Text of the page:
Tennessee football and what might have been

Marvin Westwestwords

About this time three years ago, I received a heads-up message from a friend. She said she had heard that Jimmy Sexton was trying to link Dan Mullen and Tennessee.

Sexton is the super-agent, a UT graduate, who guides football coaches to multi-million-dollar jobs and keeps the spare change.

Dan Mullen

Tennessee and Florida had visible vacancies. Mullen was then coach at Mississippi State. He had worked minor miracles and topped out. He was, indeed, going somewhere for a new challenge.

Sexton did not return a call. I never knew whether that very brief but very interesting e-mail was fact or fiction but we all soon found out that Tennessee athletics director John Currie was deep in the Mullen mix.

On Nov. 25, 2017, Currie asked another agent, Clint Dowdle, to send Mullen a memorandum of understanding. That was a job offer. There was a dotted line where he could sign. Nothing came of it.

In truth, Tennessee never had a chance. On that very day, UCLA took Chip Kelly off Florida’s list of preferables. Scott Stricklin, athletics director of the Gators, former AD at Mississippi State, rebounded immediately to his friend, Mullen.

Scott should have been there all along. He and Dan had worked to mutual advantages for seven seasons in Starkville.

Mullen, 2005-2008 Florida offensive coordinator and quarterback coach during the Urban Meyer seasons of success, was more than willing, actually eager to return to Gainesville. He received instant encouragement, more than $36 million guaranteed for six years of fun ‘n games.

You know the rest of the story. Currie switched to Greg Schiano. Offended Tennessee fans and politicians had a hissy fit. A firm rejection was painted on the campus rock.

Currie ran for his life, to the left coast, to redirect the coaching search. Confusion reigned. Soon thereafter, he was dismissed. Phillip Fulmer was brought back to restore order. He hand-picked Jeremy Pruitt to restore the Volunteers.

Virus permitting, Tennessee and Florida will play Saturday at Neyland Stadium. The two teams (and coaches) are speeding in opposite directions. The Gators, 7-1, have all but clinched the East division championship of the Southeastern Conference. The Vols have lost five in a row and are very near a record for ineptness.

If you are an optimist, you see this as an unbelievable chance for Tennessee to make amends, to shock the football world. If you are a realist, you concede the odds are long. If you are a pessimist, you hope the Vols can hold the Gators under 50.

It is unfair to compare the coaches. Mullen is 48, in his 12th year as a main man. He has directed teams in 10 bowl games. He is considered an excellent tutor of quarterbacks. Remember Tim Tebow (Heisman Trophy) and Dak Prescott (Dallas Cowboys)?

Mullen is ultra-competitive. He says, whatever the sport, even arm-wrestling or rock-throwing, he’ll beat your butt. One of his favorite words is “relentless.”

Insightful tidbit: He wept after his final high school game. He so loved the competition and realized that part was gone forever.

Dan has been dubbed a little bit quirky, or maybe just different, emotional, inflammable, unpredictable.

There was a time in Starkpatch when you could buy an ice cream concoction named for him. The Mullen was a cup of vanilla topped with chocolate syrup, caramel, chocolate chips and M&Ms.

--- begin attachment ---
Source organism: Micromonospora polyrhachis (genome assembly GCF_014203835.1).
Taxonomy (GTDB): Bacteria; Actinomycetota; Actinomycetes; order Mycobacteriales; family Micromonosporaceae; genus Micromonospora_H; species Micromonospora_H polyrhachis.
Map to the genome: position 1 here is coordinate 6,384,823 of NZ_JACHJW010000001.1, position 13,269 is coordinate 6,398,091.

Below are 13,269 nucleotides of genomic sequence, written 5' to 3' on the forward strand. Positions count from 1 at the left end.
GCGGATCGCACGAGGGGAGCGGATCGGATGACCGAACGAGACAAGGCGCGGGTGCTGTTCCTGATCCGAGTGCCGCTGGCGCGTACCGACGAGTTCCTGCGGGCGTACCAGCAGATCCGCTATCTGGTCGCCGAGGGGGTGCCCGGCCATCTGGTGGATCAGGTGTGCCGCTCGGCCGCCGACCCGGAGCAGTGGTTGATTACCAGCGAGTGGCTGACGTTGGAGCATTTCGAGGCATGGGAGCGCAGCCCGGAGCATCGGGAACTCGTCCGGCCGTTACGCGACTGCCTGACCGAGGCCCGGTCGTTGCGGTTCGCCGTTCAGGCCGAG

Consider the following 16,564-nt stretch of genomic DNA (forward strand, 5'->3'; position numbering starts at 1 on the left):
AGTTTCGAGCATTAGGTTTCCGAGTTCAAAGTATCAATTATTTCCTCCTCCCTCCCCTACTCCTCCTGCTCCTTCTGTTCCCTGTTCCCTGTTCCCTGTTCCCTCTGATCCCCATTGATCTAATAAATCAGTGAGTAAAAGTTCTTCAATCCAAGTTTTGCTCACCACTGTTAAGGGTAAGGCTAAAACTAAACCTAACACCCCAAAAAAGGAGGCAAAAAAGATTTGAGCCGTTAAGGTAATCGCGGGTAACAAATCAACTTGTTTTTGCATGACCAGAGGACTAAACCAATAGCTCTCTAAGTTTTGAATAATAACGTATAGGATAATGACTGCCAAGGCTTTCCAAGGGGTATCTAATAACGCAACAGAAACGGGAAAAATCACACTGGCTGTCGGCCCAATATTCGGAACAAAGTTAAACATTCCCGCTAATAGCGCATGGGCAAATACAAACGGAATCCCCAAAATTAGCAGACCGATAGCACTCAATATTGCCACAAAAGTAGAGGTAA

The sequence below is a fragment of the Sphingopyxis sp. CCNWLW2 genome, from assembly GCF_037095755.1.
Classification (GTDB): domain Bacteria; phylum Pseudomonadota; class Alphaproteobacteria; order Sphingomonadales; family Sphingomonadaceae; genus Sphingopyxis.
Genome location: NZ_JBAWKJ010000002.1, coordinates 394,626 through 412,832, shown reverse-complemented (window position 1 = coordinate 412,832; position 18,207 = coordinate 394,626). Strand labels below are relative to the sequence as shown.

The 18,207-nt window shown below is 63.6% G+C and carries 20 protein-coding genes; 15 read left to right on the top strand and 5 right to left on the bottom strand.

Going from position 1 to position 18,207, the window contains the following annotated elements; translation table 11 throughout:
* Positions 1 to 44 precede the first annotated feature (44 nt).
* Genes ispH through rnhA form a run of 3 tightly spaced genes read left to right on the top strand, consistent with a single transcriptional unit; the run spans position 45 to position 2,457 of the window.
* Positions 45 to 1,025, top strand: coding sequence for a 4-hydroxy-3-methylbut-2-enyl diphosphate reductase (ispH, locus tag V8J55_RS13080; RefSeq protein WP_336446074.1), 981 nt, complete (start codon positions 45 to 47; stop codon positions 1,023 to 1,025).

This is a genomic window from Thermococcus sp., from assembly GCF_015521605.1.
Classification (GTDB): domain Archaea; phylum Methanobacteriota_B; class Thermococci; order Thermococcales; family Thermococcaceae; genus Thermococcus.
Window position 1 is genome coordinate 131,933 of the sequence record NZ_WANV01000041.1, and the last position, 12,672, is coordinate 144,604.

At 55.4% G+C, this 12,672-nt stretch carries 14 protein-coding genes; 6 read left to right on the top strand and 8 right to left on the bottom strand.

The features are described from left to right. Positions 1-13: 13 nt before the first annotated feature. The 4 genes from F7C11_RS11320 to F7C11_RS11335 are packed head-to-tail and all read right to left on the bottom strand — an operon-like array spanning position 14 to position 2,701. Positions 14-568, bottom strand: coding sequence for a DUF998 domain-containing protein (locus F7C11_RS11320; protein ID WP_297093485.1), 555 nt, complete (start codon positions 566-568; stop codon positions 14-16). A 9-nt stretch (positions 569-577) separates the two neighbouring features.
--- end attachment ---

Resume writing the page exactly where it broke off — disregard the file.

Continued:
Mullen ran a Boston Marathon as his only road race.

Mullen has occasionally rattled SEC windows and doors. He has yelled at officials and hurt their feelings. The commissioner fined him $25,000 for inciting what could have been a riot.

Pruitt, 46, also competitive, has been penalized for not wearing his anti-virus mask. He has not yet run a marathon.

Jeremy is a defensive coordinator doing on-the-job training as a head coach. His record is 15-17. Mullen is 86-52. Pruitt gets paid a lot. Mullen gets paid more.

It is OK to compare rival quarterbacks. Jarrett Guarantano and Kyle Trask are fifth-year seniors.

Guarantano was a high school all-American, Bergen Catholic in Oradell, New Jersey, No.3 dual-threat quarterback prospect in the country.

Trask was second team in high school in Manvel, Texas, a reserve as a sophomore, junior and senior. Florida offered a scholarship based on potential projected in a summer camp. Trask had a choice. He could have gone to Houston Baptist.

If you are updating records, his first college start was last season – against Tennessee. He completed 20 of 28 for 293 and two touchdowns in a 34-3 victory over the Vols.

This season, Trask has thrown 34 TD passes. Guarantano has 38 in his entire career, 32 starts and nine other games. Not incidentally, Jarrett is clinging to his job by his fingernails. Some think he has regressed. Trask is 1-2-3 among Heisman candidates.

You may notice the Brinks truck following Mullen around. He will be coaching against Tennessee for more stacks of money. He gets a bonus of $100,000 if the Gators finish in the top 10 of the AP poll. He gets $100,000 if his team reaches the SEC championship game. He gets $200,000 more if Florida plays in one of the big bowl games.

Really big accomplishments mean even more meaningful paydays. There is so much at stake, Mullen simply can’t afford to lose to the Vols.

Pruitt really can’t afford to lose to anybody. He is trying to convince Tennessee fans that he deserves more time to rescue the Titanic – or at least learn to swim.

Marvin West welcomes reader comments or questions. His address is marvinwest75@gmail.com.

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